05 October 2023

Saint William’s College
beside York Minster
has survived changes
over the centuries

Saint William’s College was founded for chantry priests in York Minister (Photograph: Patrick Comerford, 2023)

Patrick Comerford

Saint William’s College is a beautiful mediaeval building beside York Minster and a Grade I listed building. It is a unique example of the survival of a non-monastic religious building to survive despite its suppression during the Tudor Reformation.

The college was founded in 1461 as a residence for priests serving chantry altars in York Minster. It is named after Archbishop William Fitzherbert of York, who was canonised as Saint William of York in 1227.

The college was founded by George Neville and the Earl of Warwick to house a provost and 23 fellows or priests. Work started on the present building in 1465.

The courtyard structure may incorporate parts of two earlier houses. It included a great hall to the north, with a chapel to its east. The hall survives in part, but its ceiling has been lowered and the plasterwork was replaced in 1910. The posts of a screens passage also remain, the other side of which is the fireplace of the original kitchen. It has been suggested that doorways led off the courtyard to staircases, with rooms for the provost and fellows of the college leading off them.

Although the college was not a monastic establishment, it was affected by the Dissolution of the Monasteric houmes. Saint William’s College was sold after the Reformation, and the building was converted to a substantial house in 1548. A century later, the building was owned by Sir Henry Jenkyns in 1642 and housed the printing presses of King Charles I during the Civil War.

Later tenants included Charles Howard, 3rd Earl of Carlisle (1669-1738), who commissioned the building of Castle Howard. In the 17th century, the ‘Bishop's Chamber’ was created on the first floor, to the west of the great hall, and it survives largely intact. Around the same time, a single main staircase that survives was added, while a room to the south-west has remains of wall paintings from this era.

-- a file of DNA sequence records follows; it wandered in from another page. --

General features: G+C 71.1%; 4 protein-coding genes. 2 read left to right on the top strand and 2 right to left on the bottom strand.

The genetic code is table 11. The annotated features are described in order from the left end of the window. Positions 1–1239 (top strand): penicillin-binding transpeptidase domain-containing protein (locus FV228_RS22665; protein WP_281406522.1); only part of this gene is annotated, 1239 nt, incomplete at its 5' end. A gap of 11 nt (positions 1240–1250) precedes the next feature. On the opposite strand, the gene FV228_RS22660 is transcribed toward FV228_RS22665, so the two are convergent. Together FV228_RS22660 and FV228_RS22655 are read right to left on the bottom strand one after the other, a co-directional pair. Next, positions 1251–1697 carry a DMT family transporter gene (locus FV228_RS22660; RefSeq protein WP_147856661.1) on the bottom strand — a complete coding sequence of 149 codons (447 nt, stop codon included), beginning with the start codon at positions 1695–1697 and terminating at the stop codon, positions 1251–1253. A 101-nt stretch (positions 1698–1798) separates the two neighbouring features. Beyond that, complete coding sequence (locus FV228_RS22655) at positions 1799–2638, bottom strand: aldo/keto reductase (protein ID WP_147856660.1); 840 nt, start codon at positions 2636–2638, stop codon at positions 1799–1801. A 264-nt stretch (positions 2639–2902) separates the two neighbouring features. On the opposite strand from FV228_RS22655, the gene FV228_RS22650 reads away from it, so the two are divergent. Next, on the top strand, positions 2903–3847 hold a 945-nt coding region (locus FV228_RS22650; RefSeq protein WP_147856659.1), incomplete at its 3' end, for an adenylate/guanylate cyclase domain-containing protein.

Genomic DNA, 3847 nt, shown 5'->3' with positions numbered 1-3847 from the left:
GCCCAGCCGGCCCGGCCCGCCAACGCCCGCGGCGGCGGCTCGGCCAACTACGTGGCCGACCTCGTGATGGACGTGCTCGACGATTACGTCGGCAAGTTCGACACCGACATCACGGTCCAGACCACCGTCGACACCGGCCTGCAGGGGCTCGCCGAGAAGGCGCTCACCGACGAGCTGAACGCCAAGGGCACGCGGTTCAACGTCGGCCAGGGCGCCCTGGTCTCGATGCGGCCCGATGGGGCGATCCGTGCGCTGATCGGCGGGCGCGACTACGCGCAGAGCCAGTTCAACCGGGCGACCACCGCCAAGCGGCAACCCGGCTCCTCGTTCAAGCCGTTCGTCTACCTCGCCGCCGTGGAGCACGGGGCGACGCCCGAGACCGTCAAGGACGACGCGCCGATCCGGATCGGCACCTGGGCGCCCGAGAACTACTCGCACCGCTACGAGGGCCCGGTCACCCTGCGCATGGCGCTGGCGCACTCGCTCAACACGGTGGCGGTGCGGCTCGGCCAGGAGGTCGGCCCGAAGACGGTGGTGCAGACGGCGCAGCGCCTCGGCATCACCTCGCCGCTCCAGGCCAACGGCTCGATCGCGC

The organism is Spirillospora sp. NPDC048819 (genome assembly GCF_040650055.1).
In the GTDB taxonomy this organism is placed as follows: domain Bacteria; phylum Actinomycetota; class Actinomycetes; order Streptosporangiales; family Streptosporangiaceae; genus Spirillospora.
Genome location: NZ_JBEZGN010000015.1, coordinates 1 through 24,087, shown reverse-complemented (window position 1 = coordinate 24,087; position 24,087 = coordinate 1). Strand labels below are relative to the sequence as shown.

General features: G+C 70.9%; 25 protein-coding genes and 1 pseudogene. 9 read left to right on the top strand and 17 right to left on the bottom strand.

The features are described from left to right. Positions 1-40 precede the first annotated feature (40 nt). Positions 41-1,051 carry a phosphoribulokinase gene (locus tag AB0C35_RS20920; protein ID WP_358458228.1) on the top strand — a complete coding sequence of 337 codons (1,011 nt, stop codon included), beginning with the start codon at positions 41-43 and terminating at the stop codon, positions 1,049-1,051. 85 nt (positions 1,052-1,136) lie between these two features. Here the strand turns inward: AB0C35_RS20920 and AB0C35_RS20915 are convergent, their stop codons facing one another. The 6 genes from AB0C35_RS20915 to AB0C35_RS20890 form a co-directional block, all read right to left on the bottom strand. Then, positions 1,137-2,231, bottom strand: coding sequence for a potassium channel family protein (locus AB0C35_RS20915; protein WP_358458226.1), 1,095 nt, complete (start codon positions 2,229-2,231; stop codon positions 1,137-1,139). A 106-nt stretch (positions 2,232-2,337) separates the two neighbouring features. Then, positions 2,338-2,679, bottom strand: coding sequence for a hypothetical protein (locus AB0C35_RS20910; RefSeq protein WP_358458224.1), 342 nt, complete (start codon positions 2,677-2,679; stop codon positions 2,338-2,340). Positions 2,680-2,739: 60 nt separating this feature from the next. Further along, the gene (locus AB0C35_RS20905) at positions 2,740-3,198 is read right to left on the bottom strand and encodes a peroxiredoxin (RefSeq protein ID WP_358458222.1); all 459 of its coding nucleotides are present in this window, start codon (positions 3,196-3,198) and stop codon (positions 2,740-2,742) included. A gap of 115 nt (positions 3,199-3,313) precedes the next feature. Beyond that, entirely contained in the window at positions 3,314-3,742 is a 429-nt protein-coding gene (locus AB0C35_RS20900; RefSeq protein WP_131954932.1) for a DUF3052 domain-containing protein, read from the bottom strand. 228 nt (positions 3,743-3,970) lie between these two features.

Part of the ground floor was in retail use in the 18th century, and bow windows that were at the time still survive. Otherwise, the façade generally survives as it was built, with an ashlar ground floor and a timber-framed, jettied upper floor.

The doorway itself is a replacement, but the coats of arms above are from about 1670, and carvings of Saint Christopher and the Virgin and Child either side of the entrance also survive.

The building was bought by the Province of York in the Church of England in 1902 for use by the convocation, and it was restored by the Irish-born architect Temple Lushington Moore (1856-1920).

Temple Moore’s alterations at Saint William College included the creation of the Maclagan Memorial Hall in the upper part of the great hall, where the original roof structure can be seen, although much renewed.

Temple Moore was born in Tullamore, Co Offaly, the son of an Irish general. He grew up in Scotland and was articled to the architect George Gilbert Scott, Jr. He practised as an architect in London and is known for a series of fine Gothic Revival churches built in 1890-1917. He also restored many churches and designed church fittings.

His other works in York included the reredos behind the high altar, and the pulpit and its sounding board in Saint Mary Bishophill Junior, possibly the oldest surviving church within the city walls of York.

Temple Moore was an Anglican in the Anglo-Catholic tradition and has been described as ‘England’s leading ecclesiastical architect from the mid-Edwardian years.’ The architectural historian Sir Nikolaus Pevsner once said that Moore ‘is always sensitive in his designs and often interesting.’

One of Moore’s best-known works is Pusey House, Oxford, where he designed a large Gothic building around a quadrangle. The Chapel and part of the Library were complete by 1914, and most of the remaining portions of the building were finished in 1918. That year, Temple Moore’s only son, Richard More (1891-1918), was killed when the RMS Leinster was torpedoed and sunk off Dublin. Moore’s south range of the quadrangle at Pusey House remained unexecuted when he died in 1920, and was only finished in 1925 to sympathetic designs by John Duke Coleridge (1879-1934).

Since 1972, the Dean and Chapter of York Minister have been the Trustees of Saint William’s College.

The doorway itself is a replacement, but the coats of arms above are from about 1670 (Photograph: Patrick Comerford, 2023)

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